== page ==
• 1978: “Thank You for Being a Friend” (#25 US; #42 UK)[10]
  • 1978: “Never Let Her Slip Away” (#67 US; #5 UK)[10]
  • 1979: “Kiss This One Goodbye”
  • 1979: “Stranded On The Edge”
  • 1979: “Nine To Five” (UK)

With Graham Gouldman as WAX;

  • 1984: “Don’t Break My Heart” (UK – Released under the band’s initial name of World In Action)
  • 1984: “Don’t Break My Heart” (UK – Re-released under the band’s subsequent name of Common Knowledge)
  • 1985: “Victoria” (UK – Released under the band name of Common Knowledge)
  • 1986: “Right Between The Eyes” (#60 UK )[11]
  • 1986: “Ball & Chain”
  • 1986: “Shadows Of Love”
  • 1986: “Systematic” (UK)
  • 1987: “Bridge to Your Heart” (#12 UK)[11]
  • 1987: “In Some Other World” (UK & Germany)
  • 1987: “American English” (Germany)
  • 1989: “Anchors Aweigh” (UK)
  • 1989: “Wherever You Are” (UK)

He had a worldwide #5 (average) hit in over 5 major countries[vague][clarification needed] with “Bridge To Your Heart”, and a #43 album in the US, Magnetic Heaven.
Some singles released as promo copies only; some chart numbers are from the magazines Cashbox and Record World.

 

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John Henry Johnson, American Hall of Fame football player (San Francisco 49ers, Pittsburgh Steelers) died he was , 81.


John Henry Johnson was an American football fullback died he was , 81. He played from 1954 to 1965 for the San Francisco 49ers, the Detroit Lions, and the Pittsburgh Steelers of the National Football League. Outside of the NFL, Johnson also played one season with the Calgary Stampeders of the Canadian Football League in 1953, and with the Houston Oilers of the American Football League in 1966.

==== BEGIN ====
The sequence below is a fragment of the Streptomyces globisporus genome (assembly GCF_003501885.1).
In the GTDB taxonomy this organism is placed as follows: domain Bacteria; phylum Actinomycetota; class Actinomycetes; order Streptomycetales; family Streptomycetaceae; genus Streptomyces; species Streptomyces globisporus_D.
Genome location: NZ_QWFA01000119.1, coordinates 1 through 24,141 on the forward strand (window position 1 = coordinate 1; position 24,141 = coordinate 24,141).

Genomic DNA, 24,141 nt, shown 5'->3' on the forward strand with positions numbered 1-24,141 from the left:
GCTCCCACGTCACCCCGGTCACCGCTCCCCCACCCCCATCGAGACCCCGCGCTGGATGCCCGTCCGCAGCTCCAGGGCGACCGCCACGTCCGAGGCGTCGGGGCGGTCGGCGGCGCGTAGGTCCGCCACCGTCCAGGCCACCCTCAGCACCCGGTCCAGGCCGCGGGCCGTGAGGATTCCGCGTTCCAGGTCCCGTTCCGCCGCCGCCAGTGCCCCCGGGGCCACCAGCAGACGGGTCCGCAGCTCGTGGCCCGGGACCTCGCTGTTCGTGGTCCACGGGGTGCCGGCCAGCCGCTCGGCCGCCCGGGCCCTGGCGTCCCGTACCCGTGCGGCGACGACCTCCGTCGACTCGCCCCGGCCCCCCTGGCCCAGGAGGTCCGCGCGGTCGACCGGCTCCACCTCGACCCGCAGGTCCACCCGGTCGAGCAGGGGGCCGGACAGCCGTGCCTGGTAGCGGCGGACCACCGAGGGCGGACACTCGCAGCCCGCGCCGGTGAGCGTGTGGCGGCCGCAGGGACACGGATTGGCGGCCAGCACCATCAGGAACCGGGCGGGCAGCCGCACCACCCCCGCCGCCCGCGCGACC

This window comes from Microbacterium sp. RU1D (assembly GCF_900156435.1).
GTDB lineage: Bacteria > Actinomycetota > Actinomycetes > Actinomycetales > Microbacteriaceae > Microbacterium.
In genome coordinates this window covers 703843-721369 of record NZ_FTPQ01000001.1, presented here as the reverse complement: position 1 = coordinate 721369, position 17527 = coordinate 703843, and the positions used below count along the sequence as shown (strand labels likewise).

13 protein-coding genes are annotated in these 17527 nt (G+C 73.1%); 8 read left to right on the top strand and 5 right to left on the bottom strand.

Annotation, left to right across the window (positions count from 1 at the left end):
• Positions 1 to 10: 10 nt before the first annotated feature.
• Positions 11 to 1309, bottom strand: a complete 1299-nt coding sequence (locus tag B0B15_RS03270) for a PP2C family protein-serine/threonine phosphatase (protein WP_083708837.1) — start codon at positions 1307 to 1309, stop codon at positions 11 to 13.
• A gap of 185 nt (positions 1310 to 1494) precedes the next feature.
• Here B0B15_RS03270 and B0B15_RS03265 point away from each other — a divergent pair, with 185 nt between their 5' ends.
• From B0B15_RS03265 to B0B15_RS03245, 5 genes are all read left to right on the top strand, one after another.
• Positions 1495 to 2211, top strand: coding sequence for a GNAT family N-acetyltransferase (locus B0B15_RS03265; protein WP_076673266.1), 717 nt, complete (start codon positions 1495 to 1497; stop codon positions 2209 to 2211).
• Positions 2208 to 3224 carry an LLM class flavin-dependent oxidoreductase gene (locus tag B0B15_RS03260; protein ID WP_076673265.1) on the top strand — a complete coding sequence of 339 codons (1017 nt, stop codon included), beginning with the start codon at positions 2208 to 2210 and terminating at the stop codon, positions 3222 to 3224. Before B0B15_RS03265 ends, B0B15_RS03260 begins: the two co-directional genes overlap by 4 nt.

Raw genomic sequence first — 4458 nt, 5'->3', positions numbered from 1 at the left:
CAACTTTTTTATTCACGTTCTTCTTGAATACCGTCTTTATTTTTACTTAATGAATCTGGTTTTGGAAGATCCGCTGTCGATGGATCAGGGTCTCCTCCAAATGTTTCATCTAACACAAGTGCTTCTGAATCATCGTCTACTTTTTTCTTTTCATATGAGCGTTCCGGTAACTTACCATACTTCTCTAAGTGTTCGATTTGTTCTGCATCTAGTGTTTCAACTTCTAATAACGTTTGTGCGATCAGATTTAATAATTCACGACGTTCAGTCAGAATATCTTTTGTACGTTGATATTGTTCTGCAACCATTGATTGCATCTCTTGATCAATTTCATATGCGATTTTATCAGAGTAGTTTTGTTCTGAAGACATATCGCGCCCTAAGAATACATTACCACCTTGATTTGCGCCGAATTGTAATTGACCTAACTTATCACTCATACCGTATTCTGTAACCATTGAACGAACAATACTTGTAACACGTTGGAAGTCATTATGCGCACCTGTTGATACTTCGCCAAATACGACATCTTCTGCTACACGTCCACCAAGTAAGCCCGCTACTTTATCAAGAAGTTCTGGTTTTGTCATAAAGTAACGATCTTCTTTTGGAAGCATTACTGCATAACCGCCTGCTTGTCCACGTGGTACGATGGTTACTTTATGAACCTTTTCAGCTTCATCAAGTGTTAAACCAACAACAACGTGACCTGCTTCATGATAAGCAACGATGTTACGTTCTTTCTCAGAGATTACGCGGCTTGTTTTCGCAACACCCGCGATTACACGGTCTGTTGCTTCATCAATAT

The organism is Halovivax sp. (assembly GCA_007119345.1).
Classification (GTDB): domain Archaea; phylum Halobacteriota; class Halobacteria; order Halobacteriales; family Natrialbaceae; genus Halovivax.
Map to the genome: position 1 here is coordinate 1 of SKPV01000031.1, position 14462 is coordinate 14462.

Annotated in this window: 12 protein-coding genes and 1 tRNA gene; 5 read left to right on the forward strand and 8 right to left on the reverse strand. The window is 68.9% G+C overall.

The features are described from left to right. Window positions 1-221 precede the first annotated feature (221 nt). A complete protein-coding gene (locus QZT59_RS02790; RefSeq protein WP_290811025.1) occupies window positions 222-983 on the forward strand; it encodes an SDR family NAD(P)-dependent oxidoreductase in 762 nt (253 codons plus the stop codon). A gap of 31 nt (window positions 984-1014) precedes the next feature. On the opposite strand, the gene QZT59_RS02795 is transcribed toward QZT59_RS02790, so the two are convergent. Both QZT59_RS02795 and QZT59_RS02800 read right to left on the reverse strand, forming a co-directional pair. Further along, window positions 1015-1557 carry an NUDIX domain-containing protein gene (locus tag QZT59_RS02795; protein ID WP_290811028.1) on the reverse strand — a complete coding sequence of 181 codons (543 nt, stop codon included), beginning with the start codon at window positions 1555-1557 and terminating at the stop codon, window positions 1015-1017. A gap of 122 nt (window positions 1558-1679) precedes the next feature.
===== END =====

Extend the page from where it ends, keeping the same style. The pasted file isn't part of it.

(November 24, 1929 – June 3, 2011)

College football

Prior to his professional career, he split his college career between Saint Mary’s College of California and Arizona State University. He was also a member of Kappa Alpha Psi fraternity.

Professional career

He is best remembered for being a member of the 49ers famed “Million Dollar Backfield“. Upon his retirement, John was ranked fourth on pro football’s all-time rushing list, behind only Jim Brown, Jim Taylor and his fellow “Million Dollar Backfield” teammate, Joe Perry. He is also still currently ranked fourth on the all-time Steelers rushing list, behind only Franco Harris, Jerome Bettis, and Willie Parker. In 1987, he was selected to the Pro Football Hall of Fame. The 49ers “Million Dollar Backfield” is currently the only full-house backfield to have all four of its members enshrined in the Hall of Fame.

Death

On Friday, June 3, 2011, Johnson died in Tracy, California at the age of 81.[2] On June 9, 2011, it was announced that Johnson and his fellow “Million Dollar Backfield” teammate, Joe Perry, who died on April 25, 2011, would have their brains examined by researchers at Boston University who are studying head injuries in sports. Both men were suspected of suffering form Chronic traumatic encephalopathy, a disorder linked to repeated brain trauma. According to his daughter, Johnson couldn’t talk or swallow in the final year of his life and also was in a wheelchair. She told the San Francisco Chronicle that she hopes by donating her father’s brain, it will “help with a cure.”[3]

 

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Did you know that Angus T. Jones deal features a guaranteed $7.8 million for the next two seasons of Two and a Half Men plus a $500,000 signing bonus?

Did you know that Angus T. Jones of Two and a Half Men, is now the highest paid kid in Hollywood?


Did you know that Jones at the moment with gets $300,000-per-episode? 


Did you know that Angus T. Jones deal features a guaranteed $7.8 million for the next two seasons of Two and a Half Men plus a $500,000 signing bonus?

Miranda Cosgrove

Did you know that Miranda Cosgrove for heriCarly role on Nickelodeon, is current receiving the second highest for a child which is $180,000 per episode, which is a huge difference from Jones current and past paycheck.

Now if you didn’t know, now you know…